Modernizing Ecosystem Assessments & Improving ‘Omics Tools
The PMEL Ocean Molecular Ecology group continues to develop, advance, and adopt molecular methods to increase the efficacy of molecular ecology approaches. These efforts include the design and implementation of novel assays for key species, advancing quantitative metabarcoding approaches, developing novel approaches from difficult to process samples (e.g., archived samples), the adoption of advanced sequencing approaches and platforms, enhancement of reference barcode databases, and innovation and expansion of automated environmental DNA (eDNA) samplers. Together. we work collaboratively across NOAA Research to enhance NOAA ‘Omics capabilities by advancing molecular methods, bioinformatics, resources, and capabilities and achieve NOAA 'Omics Strategic Plan objectives.
We support the development of robust software resources for NOAA and broader marine 'omics community including reference database generating tools, visualization software, advanced taxonomic classifiers, and end-to-end sequence to interpretation pipelines. We are deeply engaged with ‘omics data management and bioinformatic efforts including maintaining the infrastructure needed to generate, analyze, and manage massive sequencing data sets. In addition, we enhance foundational genomic repositories through the creation and curation of reference databases of priority marine taxa. This includes the sequencing of whole and mitochondrial genomes to generate high-quality voucher reference specimens collaborating with key NOAA, federal, state, local, and academic partners. These efforts will improve our ability to characterize marine species through biomolecular approaches, furthering NOAA and academic monitoring efforts.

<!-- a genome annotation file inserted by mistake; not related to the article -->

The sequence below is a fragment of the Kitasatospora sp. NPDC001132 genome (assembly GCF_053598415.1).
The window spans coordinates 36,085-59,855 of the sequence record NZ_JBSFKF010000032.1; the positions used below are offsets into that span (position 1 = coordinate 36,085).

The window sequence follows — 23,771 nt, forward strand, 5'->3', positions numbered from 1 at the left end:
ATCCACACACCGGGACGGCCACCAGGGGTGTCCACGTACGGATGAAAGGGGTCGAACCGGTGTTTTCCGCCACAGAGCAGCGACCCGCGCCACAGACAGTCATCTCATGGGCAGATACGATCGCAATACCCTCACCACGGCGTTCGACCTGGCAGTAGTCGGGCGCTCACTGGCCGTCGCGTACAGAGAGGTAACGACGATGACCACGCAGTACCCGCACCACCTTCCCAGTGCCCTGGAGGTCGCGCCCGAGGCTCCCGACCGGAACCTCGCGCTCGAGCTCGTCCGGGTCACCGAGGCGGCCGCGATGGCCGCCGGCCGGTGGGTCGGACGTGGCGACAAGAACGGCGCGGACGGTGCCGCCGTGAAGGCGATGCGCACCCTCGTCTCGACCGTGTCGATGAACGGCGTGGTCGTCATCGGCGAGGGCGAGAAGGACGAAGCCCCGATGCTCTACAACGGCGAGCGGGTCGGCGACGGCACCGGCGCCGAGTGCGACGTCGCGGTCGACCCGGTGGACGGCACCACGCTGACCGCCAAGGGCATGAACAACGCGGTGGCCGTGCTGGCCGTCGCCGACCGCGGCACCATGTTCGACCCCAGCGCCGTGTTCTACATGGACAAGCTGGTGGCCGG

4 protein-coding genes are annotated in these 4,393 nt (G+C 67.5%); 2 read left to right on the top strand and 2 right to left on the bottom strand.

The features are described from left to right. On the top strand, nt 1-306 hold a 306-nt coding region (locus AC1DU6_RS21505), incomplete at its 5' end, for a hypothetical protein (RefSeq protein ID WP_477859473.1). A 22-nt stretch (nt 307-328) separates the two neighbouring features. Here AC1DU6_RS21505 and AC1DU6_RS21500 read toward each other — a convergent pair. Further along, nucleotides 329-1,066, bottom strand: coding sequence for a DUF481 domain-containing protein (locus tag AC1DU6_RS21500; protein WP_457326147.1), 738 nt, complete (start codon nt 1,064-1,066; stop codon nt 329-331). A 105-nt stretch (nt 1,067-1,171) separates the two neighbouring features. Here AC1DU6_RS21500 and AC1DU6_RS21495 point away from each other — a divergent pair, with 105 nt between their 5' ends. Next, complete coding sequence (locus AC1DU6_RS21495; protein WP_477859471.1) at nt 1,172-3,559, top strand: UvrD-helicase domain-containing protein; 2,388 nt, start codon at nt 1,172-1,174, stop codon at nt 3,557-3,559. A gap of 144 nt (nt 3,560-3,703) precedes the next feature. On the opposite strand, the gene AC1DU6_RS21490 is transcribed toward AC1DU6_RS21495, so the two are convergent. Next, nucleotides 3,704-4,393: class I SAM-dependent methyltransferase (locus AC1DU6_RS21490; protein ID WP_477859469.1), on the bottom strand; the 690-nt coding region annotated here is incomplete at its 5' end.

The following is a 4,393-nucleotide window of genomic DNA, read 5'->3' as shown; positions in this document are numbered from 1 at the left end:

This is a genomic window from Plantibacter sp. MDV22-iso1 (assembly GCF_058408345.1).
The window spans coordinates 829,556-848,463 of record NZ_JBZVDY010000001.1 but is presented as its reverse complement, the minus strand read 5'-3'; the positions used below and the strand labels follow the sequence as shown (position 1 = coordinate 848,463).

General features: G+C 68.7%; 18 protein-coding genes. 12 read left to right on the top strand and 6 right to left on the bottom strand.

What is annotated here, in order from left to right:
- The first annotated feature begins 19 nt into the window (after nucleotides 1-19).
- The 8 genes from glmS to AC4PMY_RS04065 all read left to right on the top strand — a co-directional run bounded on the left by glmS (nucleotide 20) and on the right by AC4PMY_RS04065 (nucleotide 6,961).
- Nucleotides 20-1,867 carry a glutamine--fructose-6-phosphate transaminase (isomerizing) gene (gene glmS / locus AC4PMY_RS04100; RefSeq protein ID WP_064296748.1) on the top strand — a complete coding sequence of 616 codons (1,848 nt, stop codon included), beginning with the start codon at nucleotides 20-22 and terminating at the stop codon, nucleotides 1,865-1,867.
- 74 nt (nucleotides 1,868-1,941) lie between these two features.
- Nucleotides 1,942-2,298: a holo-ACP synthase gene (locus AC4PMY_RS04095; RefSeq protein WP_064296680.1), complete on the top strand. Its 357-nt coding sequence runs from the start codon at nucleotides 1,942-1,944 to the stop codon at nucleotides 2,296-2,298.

Key to the success of the NOAA ‘Omics program is the harmonization and standardization of molecular sampling efforts across ocean observing platforms. To achieve these objectives, we work with NOAA ‘Omics, local, state, and federal management agencies; industry representatives; and academics to 1) identify gaps among current monitoring efforts, 2) identify key management questions and relevant biodiversity targets, 3) coordinate the design and validation of molecular assays for priority targets, and 4) coordinate leveraged studies to compare current sampling practices and identify key areas of disagreement across platform-specific sampling methods. Together our goal is to create a central repository to share protocols, standards, and bioinformatics pipelines to support a community across laboratories and programs.